Several towns on Long Island, including the most recent addition of Hempstead (not a town known for its rustic charm or upscale appeal – sorry guys, but your town is a dump), have moved to ban feather signs with their politicians making outlandish claims including: the signs cause drivers to become distracted trying to read them, the signs are an eyesore – somehow more intrusive than billboards or store front banners or those crazy “wacky-waving inflatable arm-flailing tube-men” you see in front of car dealerships, the signs promote additional advertising that would not otherwise occur, etc. If you went to the site, you know that these signs are among the least annoying, most attractive signs around – very shapely and elegant as advertisements go. I fail to see how such signs are any more dangerous for drivers than those electronic boards they use to create traffic jams to warn drivers of an upcoming traffic jam. And frankly…PERISH THE THOUGHT that people might use their first amendment right to speak to…um…advertise things! Oh the horror!! But alas, I believe in Federalism, and thus I believe that towns should have a right to decide how they will look. I just wish the folks in Hempstead would focus on something that matters – like their rapidly rising crime rate or the crumbling section eight housing or their insanely high property taxes.
But these news stories – all hitting the Long Island evening report on the same day – have one thing in common. Governments – state, city and township – trying to extract a better result, stave off the negative, and FIX people with a blizzard of new laws. In the case of tanning beds, the government is playing the role of father to the legions of girls who are growing up either with parents who haven’t grown up and are just as selfish, shallow and vain as their teenage daughters or without those role models entirely. The parents have dropped the ball and government thinks the answer is to try to be the parents. In the case of Bloomberg’s soda ban, the people are making bad choices and the Mayor thinks it’s his job to make them stop. And in the case of the feather signs, town councils have decided for everyone what they think is the appropriate level of advertising that should be allowed, replacing the first amendment with the heavy hand of the taste police.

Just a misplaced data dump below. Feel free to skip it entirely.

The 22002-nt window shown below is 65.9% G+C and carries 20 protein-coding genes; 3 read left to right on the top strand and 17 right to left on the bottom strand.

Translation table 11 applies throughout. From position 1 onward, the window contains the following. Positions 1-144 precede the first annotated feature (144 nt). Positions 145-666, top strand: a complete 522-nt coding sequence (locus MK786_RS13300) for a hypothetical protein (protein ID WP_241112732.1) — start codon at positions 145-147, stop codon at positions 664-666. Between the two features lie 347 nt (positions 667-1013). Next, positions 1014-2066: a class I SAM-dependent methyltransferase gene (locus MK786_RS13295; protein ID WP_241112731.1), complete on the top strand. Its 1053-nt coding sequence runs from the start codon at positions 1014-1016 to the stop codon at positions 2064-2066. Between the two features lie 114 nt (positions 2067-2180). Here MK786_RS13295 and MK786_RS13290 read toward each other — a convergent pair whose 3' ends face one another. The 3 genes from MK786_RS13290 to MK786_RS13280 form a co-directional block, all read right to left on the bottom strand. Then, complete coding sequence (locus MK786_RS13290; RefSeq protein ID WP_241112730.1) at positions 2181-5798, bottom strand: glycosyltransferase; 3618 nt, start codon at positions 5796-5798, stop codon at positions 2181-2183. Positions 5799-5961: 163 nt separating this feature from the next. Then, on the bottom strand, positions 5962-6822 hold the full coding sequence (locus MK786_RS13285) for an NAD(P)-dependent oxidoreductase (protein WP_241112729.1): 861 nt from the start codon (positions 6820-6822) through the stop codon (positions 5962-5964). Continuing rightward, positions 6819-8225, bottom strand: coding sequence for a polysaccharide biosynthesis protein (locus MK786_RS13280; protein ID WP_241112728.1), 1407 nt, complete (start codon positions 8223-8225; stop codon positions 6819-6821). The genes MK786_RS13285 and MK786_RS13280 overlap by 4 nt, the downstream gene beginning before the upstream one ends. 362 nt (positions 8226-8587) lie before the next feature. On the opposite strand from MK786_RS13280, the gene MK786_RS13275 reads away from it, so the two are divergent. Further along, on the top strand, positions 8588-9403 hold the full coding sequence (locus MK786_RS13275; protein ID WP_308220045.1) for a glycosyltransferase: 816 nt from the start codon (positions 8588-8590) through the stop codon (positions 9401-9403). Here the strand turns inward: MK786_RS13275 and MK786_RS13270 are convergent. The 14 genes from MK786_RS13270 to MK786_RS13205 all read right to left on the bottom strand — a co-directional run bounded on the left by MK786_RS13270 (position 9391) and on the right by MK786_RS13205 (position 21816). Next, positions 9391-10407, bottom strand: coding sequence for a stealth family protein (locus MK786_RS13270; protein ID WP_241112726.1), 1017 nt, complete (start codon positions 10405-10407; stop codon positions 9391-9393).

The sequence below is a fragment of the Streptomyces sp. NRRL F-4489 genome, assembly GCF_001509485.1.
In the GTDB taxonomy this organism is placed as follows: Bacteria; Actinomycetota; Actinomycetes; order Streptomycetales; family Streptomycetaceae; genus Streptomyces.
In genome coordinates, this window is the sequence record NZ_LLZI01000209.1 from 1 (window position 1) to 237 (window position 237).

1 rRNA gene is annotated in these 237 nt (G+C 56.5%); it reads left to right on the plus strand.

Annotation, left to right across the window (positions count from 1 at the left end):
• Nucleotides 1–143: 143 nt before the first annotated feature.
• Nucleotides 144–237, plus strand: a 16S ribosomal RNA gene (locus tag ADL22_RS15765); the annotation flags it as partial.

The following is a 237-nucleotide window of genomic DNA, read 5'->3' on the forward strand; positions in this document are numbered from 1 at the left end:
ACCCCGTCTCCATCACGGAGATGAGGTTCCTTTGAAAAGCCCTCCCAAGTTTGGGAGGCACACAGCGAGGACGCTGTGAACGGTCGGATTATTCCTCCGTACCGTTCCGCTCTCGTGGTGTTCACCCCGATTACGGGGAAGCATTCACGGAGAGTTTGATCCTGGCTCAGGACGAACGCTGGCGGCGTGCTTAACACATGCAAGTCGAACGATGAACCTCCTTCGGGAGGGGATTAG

Where does it end? When do we decide that the only way to fix our problems is to take control of our own destinies and work for what we want? When will we stop looking to the law to save us from our failings and start looking to God? Or if you’re an atheist…to your own judgment (not that I think personal judgment is an adequate replacement).
Funny thing…my girlfriend fervently defended the tanning bed ban. I gave her a twenty minute sermon on the slippery slope of ever-increasing government intervention and she went off mumbling her basic agreement with me that most of these kinds of things are over-reaches, but insisting that tanning beds shouldn’t be allowed for the young and impressionable. Baby steps, I suppose.